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Vol 23 No 4 April/May 2018

Book of the Month

Cover of Williams, Mortimer and Sunnucks: Executors, Administrators and Probate

Williams, Mortimer and Sunnucks: Executors, Administrators and Probate

Edited by: Alexander Learmonth, Charlotte Ford, Julia Clark, John Ross Martyn
Price: £295.00

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UK Public Holiday Monday 28th May

Wildy's will be closed on Monday 28th May, re-opening on Tuesday 29th.

Online book orders received during the time we are closed will be processed as soon as possible once we re-open on Tuesday.

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Any Sweet & Maxwell or Lexis eBook orders placed after 4pm on the Friday 25th May will not be processed until Tuesday May 29th. UK orders for other publishers will be processed as normal. All non-UK eBook orders will be processed on Tuesday May 29th.

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The Practice of Court Interpreting

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ISBN13: 9789027216021
ISBN: 9027216029
Published: April 1995
Publisher: John Benjamins Publishing Company
Format: Hardback
Price: £41.00

This text details the work of a court interpreter, with chapters that describe: becoming a court interpreter; case preparation; courtroom procedures; and expert witnessing.

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Part 1 How to become a court interpreter and a brief sketch of the work: who should become a court interpreter; formal training for court interpreting; training on the job; training at professional meetings; finding work; requirements for the federal courts; state certifications; free-lance v. full-time work; where court interpreters work and what they do; expressions used in this text.
Part 2 Case preparation - a context and documents: purpose of information; no-paper; the structure of a felony proceeding; the plea bargain; documents and information; jury instructions; physical and verbal evidence; a case sheet.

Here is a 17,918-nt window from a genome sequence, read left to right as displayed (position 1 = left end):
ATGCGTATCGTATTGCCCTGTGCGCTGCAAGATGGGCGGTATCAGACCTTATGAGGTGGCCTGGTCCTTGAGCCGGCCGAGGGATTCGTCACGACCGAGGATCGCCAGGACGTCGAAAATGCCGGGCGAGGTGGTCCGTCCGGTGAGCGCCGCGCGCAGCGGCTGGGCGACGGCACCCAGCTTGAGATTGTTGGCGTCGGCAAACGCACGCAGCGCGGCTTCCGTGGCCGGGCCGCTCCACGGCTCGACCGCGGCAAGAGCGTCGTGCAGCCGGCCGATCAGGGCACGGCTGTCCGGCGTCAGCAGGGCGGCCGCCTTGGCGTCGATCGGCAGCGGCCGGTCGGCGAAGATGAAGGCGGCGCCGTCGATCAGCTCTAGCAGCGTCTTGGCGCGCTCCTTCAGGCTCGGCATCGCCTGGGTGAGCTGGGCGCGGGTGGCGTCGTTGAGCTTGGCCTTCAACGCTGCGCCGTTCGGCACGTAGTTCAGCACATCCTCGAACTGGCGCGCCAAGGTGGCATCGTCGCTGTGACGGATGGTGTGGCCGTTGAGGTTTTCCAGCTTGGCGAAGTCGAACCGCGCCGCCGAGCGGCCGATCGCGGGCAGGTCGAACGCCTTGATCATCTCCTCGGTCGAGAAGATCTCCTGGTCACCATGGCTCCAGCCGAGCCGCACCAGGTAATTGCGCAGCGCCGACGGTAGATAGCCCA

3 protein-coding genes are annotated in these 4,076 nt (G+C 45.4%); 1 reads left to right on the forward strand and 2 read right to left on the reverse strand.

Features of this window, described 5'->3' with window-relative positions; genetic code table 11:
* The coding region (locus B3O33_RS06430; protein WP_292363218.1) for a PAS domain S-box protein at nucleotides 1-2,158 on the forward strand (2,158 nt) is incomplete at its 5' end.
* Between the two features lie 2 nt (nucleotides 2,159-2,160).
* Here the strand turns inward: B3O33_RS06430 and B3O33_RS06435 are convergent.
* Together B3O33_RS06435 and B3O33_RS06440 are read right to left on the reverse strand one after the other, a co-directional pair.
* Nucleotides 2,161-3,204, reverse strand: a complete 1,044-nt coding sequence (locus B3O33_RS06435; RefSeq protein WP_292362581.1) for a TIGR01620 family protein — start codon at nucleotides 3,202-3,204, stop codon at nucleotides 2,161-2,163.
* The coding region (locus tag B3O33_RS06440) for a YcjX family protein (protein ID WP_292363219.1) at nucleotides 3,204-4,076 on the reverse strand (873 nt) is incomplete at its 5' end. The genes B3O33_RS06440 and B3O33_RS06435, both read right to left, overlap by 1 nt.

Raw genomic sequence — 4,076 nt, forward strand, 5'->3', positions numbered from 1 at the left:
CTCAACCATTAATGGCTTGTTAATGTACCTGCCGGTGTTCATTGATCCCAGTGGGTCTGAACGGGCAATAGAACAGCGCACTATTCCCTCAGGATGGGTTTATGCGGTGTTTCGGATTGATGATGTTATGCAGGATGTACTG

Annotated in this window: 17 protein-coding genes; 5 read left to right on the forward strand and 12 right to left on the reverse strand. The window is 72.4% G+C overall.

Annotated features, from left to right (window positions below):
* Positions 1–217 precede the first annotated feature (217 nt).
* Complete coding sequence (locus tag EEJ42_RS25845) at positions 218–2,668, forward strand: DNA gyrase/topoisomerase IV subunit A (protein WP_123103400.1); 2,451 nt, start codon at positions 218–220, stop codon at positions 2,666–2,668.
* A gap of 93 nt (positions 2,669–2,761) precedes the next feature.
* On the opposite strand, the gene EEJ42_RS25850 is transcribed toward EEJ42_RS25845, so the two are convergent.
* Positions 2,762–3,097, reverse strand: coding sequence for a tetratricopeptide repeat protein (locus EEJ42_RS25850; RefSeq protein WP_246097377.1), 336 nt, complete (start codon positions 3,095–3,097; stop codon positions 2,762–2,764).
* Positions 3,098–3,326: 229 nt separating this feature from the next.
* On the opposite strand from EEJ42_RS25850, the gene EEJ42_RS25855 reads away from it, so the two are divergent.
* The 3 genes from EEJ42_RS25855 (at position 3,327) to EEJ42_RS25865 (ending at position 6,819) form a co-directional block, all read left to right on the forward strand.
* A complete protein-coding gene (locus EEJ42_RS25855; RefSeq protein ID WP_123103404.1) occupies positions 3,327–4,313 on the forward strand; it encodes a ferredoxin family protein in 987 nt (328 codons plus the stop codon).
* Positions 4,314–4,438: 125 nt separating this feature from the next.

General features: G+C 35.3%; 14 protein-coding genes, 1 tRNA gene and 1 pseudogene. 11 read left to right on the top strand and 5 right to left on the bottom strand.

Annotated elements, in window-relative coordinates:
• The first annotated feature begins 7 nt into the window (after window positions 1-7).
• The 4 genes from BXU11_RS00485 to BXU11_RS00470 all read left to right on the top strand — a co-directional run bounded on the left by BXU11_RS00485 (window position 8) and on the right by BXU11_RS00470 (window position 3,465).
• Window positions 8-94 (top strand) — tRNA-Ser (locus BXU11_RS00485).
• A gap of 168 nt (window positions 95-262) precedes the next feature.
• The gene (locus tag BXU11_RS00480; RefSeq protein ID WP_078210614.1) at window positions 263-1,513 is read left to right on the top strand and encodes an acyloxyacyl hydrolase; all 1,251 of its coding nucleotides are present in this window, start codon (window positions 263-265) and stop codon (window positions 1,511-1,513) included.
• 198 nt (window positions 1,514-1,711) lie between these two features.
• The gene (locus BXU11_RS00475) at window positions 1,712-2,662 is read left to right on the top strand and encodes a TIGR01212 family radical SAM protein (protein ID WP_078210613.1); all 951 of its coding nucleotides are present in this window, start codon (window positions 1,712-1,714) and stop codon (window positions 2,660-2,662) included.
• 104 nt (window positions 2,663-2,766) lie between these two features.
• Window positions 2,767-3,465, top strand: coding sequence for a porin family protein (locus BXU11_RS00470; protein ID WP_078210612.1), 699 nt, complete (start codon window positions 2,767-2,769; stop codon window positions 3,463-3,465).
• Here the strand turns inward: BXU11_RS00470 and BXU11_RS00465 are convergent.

Part 3 Case preparation - B - terminology, reference books and dictionaries: terminology preparation; forensic reference books; kinds of dictionaries; how to buy a dictionary; what to do when a word is not in the dictionary.
Part 4 In the courtroom - ethics, roles, procedures: ethics; projection of interpreter image; need for interpretation; giving the client good value; neither too many nor too few interpreters; who is who in the courtroom; sound equipment; procedural matters; comprehension; judicial checklist; information for judges.
Part 5 The rich potential for error: errors that originate with the interpreter; errors that counsel help create; the perils of literal interpretation.
Part 6 Translation of legal documents: sight translation; written translation; fax and modem; the use of computers.
Part 7 Tape transcription and translation: procedures and problems; transcribing original language allows attorneys to see what was actually said; time constraints; the transcription; translation of transcription; quality control.
Part 8 The interpreter as expert witness: impartiality; critique; presenting your own tape work or translation; preparation with counsel; on the witness stand; when not to be an expert.
Part 9 Continuing your education and enjoying it: books; periodicals; television; tapes; and in closing.